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New Jersey Division of Youth and Family Services v. D.C.B

January 18, 2012


On appeal from Superior Court of New Jersey, Chancery Division, Family Part, Mercer County, Docket No. FG-11-44-10.

Per curiam.



Argued December 6, 2011

Before Judges Messano, Yannotti and Espinosa.

D.C.B. appeals from an order entered by the trial court on December 8, 2010, denying her motion to vacate a final judgment by default entered on July 16, 2010, which terminated her parental rights to the minor C.D.V. and awarded the Division of Youth and Family Services (Division) custody of the child. For the reasons that follow, we reverse and remand the matter to the trial court for further proceedings.


We briefly summarize the relevant facts, drawn from the record established in the trial court. D.C.B. gave birth to C.J.V. on April 27, 1995, and to C.D.V. on March 18, 1999. R.V. is the birth father of both children.*fn1 In August 2002, the Division received a report that D.C.B.'s residence was strewn with garbage and infested with insects. In September 2002, D.C.B. informed the Division that she and her children were living with her mother, A.B. In addition, D.C.B. reported that she was on a new medication and was attending a treatment clinic, to address certain long-standing mental health issues, including depression.

By March 2003, D.C.B. and the children had moved in with D.C.B.'s aunt. D.C.B. later established her own residence in a one-bedroom apartment by June 2003. The Division also received a report in June 2003, indicating that R.V. had taken C.D.V. to the emergency room because the child had bruises all over his body. A doctor reported that the marks were consistent with hyperactivity, and the child had reported that he was bruised when he fell down.

In October 2005, the Division was informed that C.D.V. indicated that he wanted to kill himself and he was placed in a hospital for psychiatric treatment. In June 2006, C.J.V. underwent a psychological evaluation, and she was diagnosed as suffering from bipolar disorder, attention deficit hyperactivity disorder (ADHD), and other conditions for which medication was prescribed. Counseling was recommended.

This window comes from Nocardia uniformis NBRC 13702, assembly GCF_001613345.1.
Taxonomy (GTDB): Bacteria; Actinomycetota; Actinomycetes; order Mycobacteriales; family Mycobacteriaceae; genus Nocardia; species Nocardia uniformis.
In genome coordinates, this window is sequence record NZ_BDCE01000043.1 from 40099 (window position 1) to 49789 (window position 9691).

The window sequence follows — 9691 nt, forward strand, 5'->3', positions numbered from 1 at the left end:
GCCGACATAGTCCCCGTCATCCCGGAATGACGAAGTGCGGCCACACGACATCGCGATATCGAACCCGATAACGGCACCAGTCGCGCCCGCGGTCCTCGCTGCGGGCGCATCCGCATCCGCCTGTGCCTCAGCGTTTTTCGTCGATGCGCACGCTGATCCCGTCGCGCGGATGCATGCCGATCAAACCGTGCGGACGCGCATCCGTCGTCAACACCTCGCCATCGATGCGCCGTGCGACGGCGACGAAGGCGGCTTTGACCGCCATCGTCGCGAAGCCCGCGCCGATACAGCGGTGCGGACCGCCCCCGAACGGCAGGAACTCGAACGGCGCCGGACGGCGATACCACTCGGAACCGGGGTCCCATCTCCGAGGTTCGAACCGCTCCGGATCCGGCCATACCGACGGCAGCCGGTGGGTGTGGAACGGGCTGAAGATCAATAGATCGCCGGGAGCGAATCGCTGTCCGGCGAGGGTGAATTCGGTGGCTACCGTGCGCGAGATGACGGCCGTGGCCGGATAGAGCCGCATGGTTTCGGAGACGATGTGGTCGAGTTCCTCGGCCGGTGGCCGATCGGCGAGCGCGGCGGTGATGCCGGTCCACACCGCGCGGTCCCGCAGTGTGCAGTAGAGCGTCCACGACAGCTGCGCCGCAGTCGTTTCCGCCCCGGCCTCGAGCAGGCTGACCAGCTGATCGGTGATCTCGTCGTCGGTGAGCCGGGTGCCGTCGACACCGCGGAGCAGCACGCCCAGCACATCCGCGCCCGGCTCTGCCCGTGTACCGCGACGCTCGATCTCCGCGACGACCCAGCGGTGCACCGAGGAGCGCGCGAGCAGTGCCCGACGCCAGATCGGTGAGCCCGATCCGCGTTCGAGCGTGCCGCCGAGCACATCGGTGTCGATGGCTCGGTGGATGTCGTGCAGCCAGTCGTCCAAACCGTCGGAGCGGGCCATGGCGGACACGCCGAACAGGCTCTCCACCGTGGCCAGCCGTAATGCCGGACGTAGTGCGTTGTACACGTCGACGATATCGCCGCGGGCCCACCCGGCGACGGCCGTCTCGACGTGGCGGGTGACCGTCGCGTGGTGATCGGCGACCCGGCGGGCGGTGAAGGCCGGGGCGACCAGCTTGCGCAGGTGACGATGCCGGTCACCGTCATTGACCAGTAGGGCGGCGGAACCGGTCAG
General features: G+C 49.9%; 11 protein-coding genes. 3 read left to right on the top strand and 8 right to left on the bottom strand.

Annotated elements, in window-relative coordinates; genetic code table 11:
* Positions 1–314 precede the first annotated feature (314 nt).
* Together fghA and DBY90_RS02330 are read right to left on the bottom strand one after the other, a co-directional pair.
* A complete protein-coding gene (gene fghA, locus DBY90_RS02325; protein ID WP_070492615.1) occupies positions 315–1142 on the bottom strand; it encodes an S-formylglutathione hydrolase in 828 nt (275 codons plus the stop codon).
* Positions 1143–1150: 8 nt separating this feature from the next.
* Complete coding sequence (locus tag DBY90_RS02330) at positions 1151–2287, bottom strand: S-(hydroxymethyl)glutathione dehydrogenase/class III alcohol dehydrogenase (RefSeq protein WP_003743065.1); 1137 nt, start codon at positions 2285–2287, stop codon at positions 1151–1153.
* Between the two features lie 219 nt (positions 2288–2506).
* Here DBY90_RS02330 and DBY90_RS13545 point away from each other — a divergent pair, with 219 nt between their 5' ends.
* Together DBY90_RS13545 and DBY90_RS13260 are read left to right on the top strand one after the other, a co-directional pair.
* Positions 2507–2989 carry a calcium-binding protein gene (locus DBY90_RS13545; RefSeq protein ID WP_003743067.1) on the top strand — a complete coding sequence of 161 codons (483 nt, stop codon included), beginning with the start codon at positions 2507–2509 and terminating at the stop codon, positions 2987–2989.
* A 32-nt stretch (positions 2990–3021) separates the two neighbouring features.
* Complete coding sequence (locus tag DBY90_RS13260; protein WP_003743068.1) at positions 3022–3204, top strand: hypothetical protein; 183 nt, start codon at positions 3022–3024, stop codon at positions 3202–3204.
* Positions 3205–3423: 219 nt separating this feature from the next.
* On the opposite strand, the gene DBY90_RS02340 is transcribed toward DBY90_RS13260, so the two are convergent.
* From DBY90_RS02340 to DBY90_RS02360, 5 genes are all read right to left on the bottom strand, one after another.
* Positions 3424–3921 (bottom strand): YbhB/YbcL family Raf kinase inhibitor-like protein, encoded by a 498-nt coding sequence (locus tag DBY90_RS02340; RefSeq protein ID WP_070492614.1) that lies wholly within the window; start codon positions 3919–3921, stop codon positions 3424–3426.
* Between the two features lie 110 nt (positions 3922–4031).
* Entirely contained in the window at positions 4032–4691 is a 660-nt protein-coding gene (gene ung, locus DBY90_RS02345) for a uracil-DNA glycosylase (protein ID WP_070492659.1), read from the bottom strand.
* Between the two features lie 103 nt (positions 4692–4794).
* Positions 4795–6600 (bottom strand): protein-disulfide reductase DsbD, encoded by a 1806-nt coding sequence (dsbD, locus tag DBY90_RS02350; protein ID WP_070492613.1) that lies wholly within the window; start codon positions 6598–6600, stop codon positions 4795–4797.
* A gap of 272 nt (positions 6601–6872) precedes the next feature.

In August 2006, D.C.B. contacted the Division to report that she had taken C.D.V. to a crisis center after she had difficulty restraining him during a fight with C.J.V. The boy was admitted to a hospital. In October, 2006, C.D.V. was placed in a group home for children. C.D.V.'s therapist reported to the Division that D.C.B. had not been protecting the child since she allowed him to speak to R.V. on the telephone, after which C.J.V. had exhibited certain behavioral problems.

On November 2, 2006, representatives from the Division attended a meeting concerning C.D.V. with social and mental health workers. C.D.V. was classified as having multiple disabilities and diagnosed with post-traumatic stress disorder (PTSD) and ADHD. Several days later, one of the Division's caseworkers visited D.C.B.'s home and found that it was filthy, cluttered, and without operational smoke alarms.

In January 2007, D.C.B. contacted the Division and reported that C.J.V. had been refusing to take her medication. In March 2007, D.C.B. was hospitalized for diabetes treatment, and C.J.V. was temporarily placed with A.B. The Division became concerned when it learned that three men who were living with A.B. had problems with alcohol abuse.